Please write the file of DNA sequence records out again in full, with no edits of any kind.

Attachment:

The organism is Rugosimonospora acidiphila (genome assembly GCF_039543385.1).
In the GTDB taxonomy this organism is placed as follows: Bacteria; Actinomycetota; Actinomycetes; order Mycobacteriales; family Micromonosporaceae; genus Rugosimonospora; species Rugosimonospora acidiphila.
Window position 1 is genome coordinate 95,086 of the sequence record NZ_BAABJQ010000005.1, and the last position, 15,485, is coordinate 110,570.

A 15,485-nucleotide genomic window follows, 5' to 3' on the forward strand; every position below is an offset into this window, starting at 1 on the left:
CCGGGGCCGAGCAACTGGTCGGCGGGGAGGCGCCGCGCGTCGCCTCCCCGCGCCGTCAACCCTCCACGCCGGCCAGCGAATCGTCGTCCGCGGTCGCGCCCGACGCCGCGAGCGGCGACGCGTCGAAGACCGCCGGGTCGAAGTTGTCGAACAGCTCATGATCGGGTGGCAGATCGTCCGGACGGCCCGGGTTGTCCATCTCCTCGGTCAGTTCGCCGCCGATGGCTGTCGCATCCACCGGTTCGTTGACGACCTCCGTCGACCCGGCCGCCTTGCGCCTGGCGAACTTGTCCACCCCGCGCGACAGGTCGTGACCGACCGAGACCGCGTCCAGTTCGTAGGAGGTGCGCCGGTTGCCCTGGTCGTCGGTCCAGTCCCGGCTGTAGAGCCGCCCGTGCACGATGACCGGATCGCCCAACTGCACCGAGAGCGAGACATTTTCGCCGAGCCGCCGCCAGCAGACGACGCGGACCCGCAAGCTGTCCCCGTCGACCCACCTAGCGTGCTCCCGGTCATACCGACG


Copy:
The organism is Rugosimonospora acidiphila (genome assembly GCF_039543385.1).
In the GTDB taxonomy this organism is placed as follows: Bacteria; Actinomycetota; Actinomycetes; order Mycobacteriales; family Micromonosporaceae; genus Rugosimonospora; species Rugosimonospora acidiphila.
Window position 1 is genome coordinate 95,086 of the sequence record NZ_BAABJQ010000005.1, and the last position, 15,485, is coordinate 110,570.

A 15,485-nucleotide genomic window follows, 5' to 3' on the forward strand; every position below is an offset into this window, starting at 1 on the left:
CCGGGGCCGAGCAACTGGTCGGCGGGGAGGCGCCGCGCGTCGCCTCCCCGCGCCGTCAACCCTCCACGCCGGCCAGCGAATCGTCGTCCGCGGTCGCGCCCGACGCCGCGAGCGGCGACGCGTCGAAGACCGCCGGGTCGAAGTTGTCGAACAGCTCATGATCGGGTGGCAGATCGTCCGGACGGCCCGGGTTGTCCATCTCCTCGGTCAGTTCGCCGCCGATGGCTGTCGCATCCACCGGTTCGTTGACGACCTCCGTCGACCCGGCCGCCTTGCGCCTGGCGAACTTGTCCACCCCGCGCGACAGGTCGTGACCGACCGAGACCGCGTCCAGTTCGTAGGAGGTGCGCCGGTTGCCCTGGTCGTCGGTCCAGTCCCGGCTGTAGAGCCGCCCGTGCACGATGACCGGATCGCCCAACTGCACCGAGAGCGAGACATTTTCGCCGAGCCGCCGCCAGCAGACGACGCGGACCCGCAAGCTGTCCCCGTCGACCCACCTAGCGTGCTCCCGGTCATACCGACG